Shallow copy

Now, let’s see what happens if we try to make a ”shallow copy”. We’ll understand what shallow means after we review the code. There are many ways we can make a shallow copy of an object:

We’ll choose Object.assign here:

// 2. Shallow copy
const object2 = {
  a: { alpha: 1 },
  b: 2
};
// the right part reads: assign object2 to a new object {}
const withShallow = Object.assign({}, object2);
withShallow.b = 3;
withShallow.a.alpha = 2;
console.log(object2);
// Result:
// {
//   a: { alpha: 2},
//   b: 2
// }

We can see that something changed here. The primitive property b remains unaffected, but the reference property (a) changed the same way as with the assignment operator. So when we “shallow” copy an object, we create a new top-level object (withShallow) with new primitive properties b. The reference properties (a) are copied by reference again, not by value. In other words, we end up with two different objects: object2 and withShallow. They have new primitive properties but the same reference properties. To test this, open your developer tools, and type the following:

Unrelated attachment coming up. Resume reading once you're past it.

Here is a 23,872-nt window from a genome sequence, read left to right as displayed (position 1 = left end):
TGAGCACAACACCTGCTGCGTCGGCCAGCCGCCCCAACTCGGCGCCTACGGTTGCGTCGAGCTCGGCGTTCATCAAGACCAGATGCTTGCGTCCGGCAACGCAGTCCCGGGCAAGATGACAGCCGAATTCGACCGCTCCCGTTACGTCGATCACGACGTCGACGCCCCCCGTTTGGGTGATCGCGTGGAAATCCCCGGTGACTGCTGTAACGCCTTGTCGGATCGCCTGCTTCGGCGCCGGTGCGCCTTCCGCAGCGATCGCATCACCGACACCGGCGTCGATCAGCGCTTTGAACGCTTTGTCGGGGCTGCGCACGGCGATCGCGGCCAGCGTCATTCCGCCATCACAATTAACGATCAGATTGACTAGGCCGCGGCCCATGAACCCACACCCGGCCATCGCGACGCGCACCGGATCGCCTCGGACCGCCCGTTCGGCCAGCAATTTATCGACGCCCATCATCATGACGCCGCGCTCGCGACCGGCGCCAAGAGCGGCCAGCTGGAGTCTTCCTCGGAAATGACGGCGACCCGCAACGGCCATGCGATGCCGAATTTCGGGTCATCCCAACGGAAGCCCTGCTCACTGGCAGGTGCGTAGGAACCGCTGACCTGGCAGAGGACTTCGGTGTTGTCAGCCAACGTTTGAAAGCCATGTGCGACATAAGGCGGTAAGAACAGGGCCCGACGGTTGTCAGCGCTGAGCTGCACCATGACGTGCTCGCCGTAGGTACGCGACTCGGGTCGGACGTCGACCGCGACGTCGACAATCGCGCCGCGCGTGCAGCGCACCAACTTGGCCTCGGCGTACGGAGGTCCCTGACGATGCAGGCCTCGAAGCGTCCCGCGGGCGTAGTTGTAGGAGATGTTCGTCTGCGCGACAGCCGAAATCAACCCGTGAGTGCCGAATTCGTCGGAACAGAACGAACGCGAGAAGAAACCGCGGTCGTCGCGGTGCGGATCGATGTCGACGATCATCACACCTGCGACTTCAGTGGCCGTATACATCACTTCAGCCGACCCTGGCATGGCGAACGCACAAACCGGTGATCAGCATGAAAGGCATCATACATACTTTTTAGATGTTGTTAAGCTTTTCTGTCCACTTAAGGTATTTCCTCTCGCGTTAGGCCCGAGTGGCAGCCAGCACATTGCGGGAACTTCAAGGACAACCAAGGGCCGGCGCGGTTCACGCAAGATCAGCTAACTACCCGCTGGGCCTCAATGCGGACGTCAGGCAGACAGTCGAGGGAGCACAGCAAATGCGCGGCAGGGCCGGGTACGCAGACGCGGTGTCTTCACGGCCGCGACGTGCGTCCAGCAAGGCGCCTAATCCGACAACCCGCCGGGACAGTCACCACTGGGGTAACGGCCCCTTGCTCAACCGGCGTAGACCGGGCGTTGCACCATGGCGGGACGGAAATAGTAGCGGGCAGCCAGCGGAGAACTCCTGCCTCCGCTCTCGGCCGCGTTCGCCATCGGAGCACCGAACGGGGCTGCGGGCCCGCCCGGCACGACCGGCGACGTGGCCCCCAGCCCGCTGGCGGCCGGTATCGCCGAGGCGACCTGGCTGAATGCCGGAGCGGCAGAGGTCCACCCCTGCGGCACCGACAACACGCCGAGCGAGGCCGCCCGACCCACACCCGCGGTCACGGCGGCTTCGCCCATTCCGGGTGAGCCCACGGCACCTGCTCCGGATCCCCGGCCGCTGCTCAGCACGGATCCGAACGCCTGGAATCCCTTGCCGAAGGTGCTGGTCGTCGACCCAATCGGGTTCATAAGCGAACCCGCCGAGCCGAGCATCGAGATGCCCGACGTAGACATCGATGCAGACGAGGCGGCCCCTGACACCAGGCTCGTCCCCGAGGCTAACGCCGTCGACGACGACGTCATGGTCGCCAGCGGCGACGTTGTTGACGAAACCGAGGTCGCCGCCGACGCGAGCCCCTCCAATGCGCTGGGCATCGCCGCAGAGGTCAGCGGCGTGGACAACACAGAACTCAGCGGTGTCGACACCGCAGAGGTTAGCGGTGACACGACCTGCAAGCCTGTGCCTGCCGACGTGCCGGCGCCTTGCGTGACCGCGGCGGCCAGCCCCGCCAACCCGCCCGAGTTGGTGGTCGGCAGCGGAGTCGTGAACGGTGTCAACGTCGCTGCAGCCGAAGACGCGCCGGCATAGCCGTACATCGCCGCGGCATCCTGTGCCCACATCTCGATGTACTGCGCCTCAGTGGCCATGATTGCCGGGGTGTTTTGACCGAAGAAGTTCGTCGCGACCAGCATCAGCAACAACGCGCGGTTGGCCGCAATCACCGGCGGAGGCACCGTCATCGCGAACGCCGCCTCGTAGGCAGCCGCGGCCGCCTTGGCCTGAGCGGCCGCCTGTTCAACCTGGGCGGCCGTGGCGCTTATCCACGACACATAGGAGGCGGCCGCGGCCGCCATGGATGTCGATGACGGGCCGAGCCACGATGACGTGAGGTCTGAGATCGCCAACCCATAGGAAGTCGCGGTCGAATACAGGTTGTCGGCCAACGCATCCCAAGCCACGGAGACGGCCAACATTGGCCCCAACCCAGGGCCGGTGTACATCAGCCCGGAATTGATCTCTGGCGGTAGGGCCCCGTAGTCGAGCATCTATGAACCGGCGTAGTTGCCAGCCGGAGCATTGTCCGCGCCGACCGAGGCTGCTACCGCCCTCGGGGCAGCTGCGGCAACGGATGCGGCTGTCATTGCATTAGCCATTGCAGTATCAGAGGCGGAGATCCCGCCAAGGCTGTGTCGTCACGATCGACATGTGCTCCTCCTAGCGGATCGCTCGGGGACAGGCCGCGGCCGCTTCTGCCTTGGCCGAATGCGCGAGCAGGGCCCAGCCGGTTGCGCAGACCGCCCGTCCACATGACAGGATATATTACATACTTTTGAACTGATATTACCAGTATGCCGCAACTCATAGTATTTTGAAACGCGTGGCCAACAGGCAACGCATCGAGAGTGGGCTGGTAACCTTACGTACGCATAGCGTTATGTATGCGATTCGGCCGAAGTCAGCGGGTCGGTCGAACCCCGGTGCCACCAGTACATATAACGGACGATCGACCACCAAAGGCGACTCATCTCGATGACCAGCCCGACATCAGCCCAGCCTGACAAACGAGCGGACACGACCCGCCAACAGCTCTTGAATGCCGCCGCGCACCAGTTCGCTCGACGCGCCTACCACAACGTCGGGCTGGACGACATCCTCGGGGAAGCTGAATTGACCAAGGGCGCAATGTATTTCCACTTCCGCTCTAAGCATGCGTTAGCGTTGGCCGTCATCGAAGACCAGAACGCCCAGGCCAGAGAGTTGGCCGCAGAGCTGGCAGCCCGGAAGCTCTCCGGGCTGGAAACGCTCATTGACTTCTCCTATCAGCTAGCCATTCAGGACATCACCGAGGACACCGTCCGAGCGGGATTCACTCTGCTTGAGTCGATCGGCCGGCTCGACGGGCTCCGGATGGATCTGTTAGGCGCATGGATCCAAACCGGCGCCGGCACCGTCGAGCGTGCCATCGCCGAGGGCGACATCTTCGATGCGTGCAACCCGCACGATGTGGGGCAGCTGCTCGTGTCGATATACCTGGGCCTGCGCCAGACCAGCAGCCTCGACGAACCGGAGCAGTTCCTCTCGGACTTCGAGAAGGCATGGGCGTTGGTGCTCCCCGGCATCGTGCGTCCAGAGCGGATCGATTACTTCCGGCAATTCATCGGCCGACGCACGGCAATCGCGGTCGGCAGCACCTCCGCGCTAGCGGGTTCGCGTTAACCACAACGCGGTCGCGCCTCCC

const object2 = {
  a: { alpha: 1 },
  b: 2
};
const withShallow = Object.assign({}, object2);
console.log(object2.a === withShallow.a);
// Result: true

This, by the way, was the bug that made investigate the differences between those techniques.

Deep copy

Now let’s see what happens when we make a deep copy. We’ll use lodash.clonedeep for that:

import cloneDeep from "lodash.clonedeep";

// 3. Deep copy
const object3 = {
  a: { alpha: 1 },
  b: 2
};
const withDeep = cloneDeep(object3);
withDeep.b = 3;
withDeep.a.alpha = 2;
console.log(object3);
// Result:
// {
//   a: { alpha: 1},
//   b: 2
// }

As we can see, the top-level objects (object3 and withDeep) are different as are the primitive properties b AND the reference properties a.

Conclusion

So if you don’t want to mutate accidentally stuff, and you want to keep your sanity, you have 2 options:

  • If your objects are simple and have only primitive properties, you can shallow copy them with any of the previous methods, and avoid performance overhead from deep copying.
  • If your objects are complex or even recursive, you’ll have to deep copy them with lodash.clonedeep.